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Peter Hammill

She likes to keep God out of church,
especially when she prays:
all in its place, all safely stored
for some rogation day....
the paradox is so apparent,
the sense absurd, but all too real;
the nonsense is arrant
but she just wants to feel comfortable.

A pound in the collection-box,
a name-plate by the aisle;
she always wears a hat,
for He'll appreciate the style.
Pays no attention to the sermon,
Christ in himself has no appeal,
the social custom is the turn-on
and she just wants to feel comfortable.

Treading not on her illusions,
I will not walk upon my own:
we stand among the creature comforts;
we're standing on
the stockpiles of first stones.

We stand on the brink of the Ultrapower,
assume it's a proper place,
view the living hour by hour
in the first person singular case.
On with the usual, complacent,
wait for the mortal wound to heal
when the abyss is adjacent...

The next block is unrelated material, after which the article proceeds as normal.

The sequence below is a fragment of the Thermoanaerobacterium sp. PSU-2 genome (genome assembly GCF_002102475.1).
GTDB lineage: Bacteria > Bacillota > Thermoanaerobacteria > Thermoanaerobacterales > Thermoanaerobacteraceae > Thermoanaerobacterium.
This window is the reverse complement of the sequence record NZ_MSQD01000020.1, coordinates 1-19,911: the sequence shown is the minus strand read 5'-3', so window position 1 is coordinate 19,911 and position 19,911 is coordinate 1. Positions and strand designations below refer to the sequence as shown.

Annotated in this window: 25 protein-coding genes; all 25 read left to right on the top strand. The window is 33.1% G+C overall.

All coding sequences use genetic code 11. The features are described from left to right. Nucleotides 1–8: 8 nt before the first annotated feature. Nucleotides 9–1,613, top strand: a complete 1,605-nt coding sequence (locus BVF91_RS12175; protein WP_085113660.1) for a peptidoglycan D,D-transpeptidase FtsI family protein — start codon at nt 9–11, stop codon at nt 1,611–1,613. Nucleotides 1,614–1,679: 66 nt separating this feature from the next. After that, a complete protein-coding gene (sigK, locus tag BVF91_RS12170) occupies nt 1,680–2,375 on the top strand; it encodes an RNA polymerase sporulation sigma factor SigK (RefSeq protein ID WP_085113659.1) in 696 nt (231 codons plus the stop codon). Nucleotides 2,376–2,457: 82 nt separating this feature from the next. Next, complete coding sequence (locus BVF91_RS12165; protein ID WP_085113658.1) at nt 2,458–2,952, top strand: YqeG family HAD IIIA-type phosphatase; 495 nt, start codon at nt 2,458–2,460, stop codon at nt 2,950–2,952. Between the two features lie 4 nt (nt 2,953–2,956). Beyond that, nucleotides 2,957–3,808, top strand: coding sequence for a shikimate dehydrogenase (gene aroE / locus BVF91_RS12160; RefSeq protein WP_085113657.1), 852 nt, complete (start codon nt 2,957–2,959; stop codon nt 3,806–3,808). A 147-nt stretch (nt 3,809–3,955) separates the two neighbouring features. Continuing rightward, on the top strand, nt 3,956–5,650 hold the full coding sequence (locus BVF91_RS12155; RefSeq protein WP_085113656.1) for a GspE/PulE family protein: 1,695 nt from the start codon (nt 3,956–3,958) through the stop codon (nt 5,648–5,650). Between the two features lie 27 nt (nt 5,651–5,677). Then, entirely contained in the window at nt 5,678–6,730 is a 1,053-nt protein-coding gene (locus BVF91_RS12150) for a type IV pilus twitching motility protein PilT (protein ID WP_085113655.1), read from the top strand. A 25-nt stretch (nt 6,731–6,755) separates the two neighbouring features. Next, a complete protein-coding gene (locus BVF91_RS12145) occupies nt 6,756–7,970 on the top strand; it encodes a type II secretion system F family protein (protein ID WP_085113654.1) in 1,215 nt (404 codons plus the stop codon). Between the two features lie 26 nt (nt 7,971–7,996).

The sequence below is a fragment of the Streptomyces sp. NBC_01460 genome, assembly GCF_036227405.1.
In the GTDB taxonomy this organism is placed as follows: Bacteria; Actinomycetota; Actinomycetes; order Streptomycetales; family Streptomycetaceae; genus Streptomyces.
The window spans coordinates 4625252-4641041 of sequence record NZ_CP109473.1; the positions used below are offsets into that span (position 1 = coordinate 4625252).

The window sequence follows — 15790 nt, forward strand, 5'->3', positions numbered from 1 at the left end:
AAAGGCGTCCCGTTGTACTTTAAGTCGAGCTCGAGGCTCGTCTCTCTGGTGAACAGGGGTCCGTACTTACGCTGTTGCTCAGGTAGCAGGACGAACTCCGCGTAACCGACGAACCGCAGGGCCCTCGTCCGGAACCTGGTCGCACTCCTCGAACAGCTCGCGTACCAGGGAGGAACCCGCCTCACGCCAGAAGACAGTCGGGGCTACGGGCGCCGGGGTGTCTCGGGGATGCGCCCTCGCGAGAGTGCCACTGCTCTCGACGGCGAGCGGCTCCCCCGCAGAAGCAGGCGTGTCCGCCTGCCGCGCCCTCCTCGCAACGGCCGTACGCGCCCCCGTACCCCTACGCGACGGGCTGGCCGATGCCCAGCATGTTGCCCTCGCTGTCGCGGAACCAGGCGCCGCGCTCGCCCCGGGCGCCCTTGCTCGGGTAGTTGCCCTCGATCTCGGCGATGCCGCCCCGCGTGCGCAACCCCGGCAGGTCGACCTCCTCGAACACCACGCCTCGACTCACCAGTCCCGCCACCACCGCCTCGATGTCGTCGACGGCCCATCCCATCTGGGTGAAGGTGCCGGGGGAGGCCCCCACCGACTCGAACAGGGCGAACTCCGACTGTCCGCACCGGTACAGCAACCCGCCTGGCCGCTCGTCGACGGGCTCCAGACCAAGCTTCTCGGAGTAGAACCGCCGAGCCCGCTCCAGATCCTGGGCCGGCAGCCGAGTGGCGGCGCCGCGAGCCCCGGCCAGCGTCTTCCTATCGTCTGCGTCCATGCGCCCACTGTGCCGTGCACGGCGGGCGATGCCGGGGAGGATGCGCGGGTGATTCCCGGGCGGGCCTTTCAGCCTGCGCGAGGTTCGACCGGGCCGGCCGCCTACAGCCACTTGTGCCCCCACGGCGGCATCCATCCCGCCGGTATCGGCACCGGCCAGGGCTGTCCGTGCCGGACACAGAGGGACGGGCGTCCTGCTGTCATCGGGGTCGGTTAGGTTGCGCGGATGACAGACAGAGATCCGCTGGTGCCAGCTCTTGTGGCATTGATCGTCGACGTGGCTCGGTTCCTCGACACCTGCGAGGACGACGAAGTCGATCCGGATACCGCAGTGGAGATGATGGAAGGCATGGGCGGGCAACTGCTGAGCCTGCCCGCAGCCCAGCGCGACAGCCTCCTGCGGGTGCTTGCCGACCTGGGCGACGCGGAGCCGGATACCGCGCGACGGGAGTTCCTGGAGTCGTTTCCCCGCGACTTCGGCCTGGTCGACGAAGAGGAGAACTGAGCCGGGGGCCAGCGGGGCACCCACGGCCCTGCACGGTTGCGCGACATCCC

what right have we gotto feel

On with the usual complacency,
on with the customary zeal;
she doesn't need to match a valency,
she just wants to feel comfortable.

It's her blindness and her blessing
that the thought will not occur
that heaven, when it comes, might have
no special place for her.
She'll never look at the enigma,
she doesn't want things quite that real.
Oh, that's some kind of stigma --
What right has she got to feel

She doesn't want to think about it,
she doesn't want to talk about it,
she doesn't want to look at it.
It makes her feel uncomfortable.

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